I found myself starting to defend absolute truth and Christianity in short order. I prayed to the Father for an emergency dispatch of the Holy Spirit, because I was going to need it!
Now, I've only just begun my study, and there are so many things to learn, but it's so amazing how clear the fundamental truth of the matter has become to me, and how incredibly important. I can't really remember all the things I said over the course of the debate that followed, but Alexander told me later I represented my position and Christianity very well. He was astonished at how I remained composed and calm even when Craig was getting pretty personal in his arguments. There were many things I had to say that I didn't know the answer to, but it felt so good to be confident in the answers I did know. I had something for him to consider.
I prayed to keep my ego out of the discussion, and keep myself gentle and respectful. I don't know that I succeeded completely, but I do know that it was far, far more than I could have ever done before, and certainly not something I would have or could have done on my own. Especially towards the end of the conversation, he took two final swipes:
First, he said that if I were a Christian, he couldn't convince me of anything because I would always come back with faith as an answer. To this, I pointed out that the number of my arguments that were based on faith during our entire conversation were exactly zero. I asked him to give me an example of one that I had not based in history or reason, and he could not. I honestly think that surprised him.
Second, as we were wrapping up and calling a truce, he was trying to mollify Paulina, who apparently felt a little ignored and upset at the conversation. (I do feel bad for that part, and I will have to call her this morning to apologize.) Craig stated that this was all in fun – that I had made good arguments, and that if were honest, I would concede his points. I asked him at that point (nicely) did he just state that I was being dishonest? That I was lying? The amazing thing is that he denied it right away! He said point blank that he had not said that. Of course, Paulina and Alexander jumped in and told him, yes indeed, you just did say that. We all laughed, but it wasn't very comfortable.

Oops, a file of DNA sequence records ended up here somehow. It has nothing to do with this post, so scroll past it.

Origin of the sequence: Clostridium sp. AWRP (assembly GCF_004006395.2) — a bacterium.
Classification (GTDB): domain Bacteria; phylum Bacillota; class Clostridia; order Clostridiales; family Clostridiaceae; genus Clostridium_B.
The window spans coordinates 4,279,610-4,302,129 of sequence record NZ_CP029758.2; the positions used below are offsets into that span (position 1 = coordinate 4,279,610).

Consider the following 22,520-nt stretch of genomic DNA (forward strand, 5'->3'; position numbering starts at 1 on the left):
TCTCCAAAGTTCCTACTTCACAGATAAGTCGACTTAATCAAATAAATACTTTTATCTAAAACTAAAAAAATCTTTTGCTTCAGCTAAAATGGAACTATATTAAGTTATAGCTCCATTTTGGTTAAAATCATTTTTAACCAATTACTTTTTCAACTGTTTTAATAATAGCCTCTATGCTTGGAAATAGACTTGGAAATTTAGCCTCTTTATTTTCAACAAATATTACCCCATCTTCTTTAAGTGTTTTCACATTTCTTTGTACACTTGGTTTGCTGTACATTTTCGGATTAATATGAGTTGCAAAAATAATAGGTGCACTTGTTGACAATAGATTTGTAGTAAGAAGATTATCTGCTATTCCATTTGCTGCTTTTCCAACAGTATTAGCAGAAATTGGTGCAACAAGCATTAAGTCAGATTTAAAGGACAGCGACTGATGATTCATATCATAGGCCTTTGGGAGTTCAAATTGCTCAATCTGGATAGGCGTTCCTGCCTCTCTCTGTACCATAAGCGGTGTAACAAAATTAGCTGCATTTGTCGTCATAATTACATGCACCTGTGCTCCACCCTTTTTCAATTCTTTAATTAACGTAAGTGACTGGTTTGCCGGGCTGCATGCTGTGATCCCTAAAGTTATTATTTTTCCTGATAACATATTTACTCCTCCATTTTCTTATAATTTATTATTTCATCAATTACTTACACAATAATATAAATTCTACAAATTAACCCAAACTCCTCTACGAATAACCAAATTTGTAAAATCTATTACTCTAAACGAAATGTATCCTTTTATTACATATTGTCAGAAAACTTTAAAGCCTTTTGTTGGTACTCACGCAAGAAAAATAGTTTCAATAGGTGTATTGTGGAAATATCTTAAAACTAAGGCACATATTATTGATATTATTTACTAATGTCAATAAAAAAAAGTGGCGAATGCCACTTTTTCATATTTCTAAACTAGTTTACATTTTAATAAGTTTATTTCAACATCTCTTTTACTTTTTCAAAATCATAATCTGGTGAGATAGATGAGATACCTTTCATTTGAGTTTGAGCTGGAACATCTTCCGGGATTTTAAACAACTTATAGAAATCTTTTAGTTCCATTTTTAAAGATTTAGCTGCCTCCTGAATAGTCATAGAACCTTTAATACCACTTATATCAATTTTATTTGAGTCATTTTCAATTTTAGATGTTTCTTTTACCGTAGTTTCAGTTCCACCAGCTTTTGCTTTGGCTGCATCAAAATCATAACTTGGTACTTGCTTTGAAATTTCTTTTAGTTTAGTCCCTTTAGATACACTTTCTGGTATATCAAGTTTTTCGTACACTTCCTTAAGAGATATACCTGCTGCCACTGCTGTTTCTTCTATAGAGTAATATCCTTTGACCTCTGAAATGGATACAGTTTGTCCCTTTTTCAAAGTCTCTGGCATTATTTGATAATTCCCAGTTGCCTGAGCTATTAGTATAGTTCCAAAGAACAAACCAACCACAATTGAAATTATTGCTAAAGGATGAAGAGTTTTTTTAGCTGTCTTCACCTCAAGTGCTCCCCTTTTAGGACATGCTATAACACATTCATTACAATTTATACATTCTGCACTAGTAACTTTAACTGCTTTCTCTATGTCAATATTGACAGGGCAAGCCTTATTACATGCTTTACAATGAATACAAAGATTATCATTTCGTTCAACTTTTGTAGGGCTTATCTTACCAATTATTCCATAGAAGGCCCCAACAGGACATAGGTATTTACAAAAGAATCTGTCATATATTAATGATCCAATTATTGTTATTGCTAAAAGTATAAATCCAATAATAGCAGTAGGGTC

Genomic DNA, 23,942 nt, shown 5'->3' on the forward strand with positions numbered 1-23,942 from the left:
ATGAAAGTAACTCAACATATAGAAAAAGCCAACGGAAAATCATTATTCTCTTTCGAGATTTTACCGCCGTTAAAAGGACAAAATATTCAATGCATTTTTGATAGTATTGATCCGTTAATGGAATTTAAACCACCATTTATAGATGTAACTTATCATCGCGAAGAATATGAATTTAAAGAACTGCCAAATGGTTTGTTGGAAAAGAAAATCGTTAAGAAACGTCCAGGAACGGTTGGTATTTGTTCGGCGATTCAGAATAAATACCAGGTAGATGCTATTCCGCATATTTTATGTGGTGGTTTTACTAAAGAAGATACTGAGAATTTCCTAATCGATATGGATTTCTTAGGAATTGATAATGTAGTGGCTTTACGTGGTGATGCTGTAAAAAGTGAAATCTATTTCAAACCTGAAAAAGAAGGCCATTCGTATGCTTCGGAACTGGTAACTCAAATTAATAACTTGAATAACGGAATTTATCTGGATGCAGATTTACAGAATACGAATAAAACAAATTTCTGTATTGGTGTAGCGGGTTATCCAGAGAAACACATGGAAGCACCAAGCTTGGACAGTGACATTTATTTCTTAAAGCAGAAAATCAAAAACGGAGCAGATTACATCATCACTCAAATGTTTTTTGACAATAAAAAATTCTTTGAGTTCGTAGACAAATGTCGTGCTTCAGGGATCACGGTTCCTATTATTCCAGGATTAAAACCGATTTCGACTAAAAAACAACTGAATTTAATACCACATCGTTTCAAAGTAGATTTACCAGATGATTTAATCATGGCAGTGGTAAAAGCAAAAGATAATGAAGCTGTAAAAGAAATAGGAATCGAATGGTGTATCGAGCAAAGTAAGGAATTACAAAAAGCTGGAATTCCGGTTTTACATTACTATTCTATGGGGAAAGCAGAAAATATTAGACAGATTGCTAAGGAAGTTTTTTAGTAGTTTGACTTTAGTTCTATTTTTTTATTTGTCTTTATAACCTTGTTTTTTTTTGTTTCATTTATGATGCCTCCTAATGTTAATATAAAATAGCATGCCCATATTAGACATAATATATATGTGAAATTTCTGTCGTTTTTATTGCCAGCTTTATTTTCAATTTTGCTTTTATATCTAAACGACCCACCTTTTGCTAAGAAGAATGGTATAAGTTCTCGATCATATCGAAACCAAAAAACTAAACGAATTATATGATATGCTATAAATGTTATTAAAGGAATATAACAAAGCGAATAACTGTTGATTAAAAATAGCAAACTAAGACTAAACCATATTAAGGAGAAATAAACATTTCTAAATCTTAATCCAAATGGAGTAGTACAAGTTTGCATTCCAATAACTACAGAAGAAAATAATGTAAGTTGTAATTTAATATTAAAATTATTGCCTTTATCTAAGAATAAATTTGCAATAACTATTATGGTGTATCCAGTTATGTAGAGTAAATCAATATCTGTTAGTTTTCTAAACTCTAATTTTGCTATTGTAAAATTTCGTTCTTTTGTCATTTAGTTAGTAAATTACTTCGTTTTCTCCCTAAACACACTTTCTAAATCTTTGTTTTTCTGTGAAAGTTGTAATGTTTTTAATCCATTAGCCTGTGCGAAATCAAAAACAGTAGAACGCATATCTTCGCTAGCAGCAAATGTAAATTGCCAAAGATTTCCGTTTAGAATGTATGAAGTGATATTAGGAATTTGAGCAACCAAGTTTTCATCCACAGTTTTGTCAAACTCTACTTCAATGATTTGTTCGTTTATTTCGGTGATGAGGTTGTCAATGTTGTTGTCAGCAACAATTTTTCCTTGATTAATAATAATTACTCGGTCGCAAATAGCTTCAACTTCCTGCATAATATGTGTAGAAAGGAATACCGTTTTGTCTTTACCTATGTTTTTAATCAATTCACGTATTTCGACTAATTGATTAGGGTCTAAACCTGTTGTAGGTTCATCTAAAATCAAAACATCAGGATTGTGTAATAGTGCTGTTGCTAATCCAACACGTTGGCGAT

Alexander and I dropped Craig and Paulina off at their hotel and went out for some coffee so I could recover from the stress of the conflict. He knows me pretty well, and was there to listen and make me laugh at stupid things.
I don't know that I've made any difference in Craig's opinion, but this discussion validated some things I have been thinking, even moreso than I ever would have suspected.
- Jesus is making a HUGE difference in my life. (Yay!)
- Apologetics is really, really important for my own faith.
- Apologetics is really, really important for talking to other people in ordinary ways.
- I'm happier than I've ever been.
Life is good. Thank You, Father.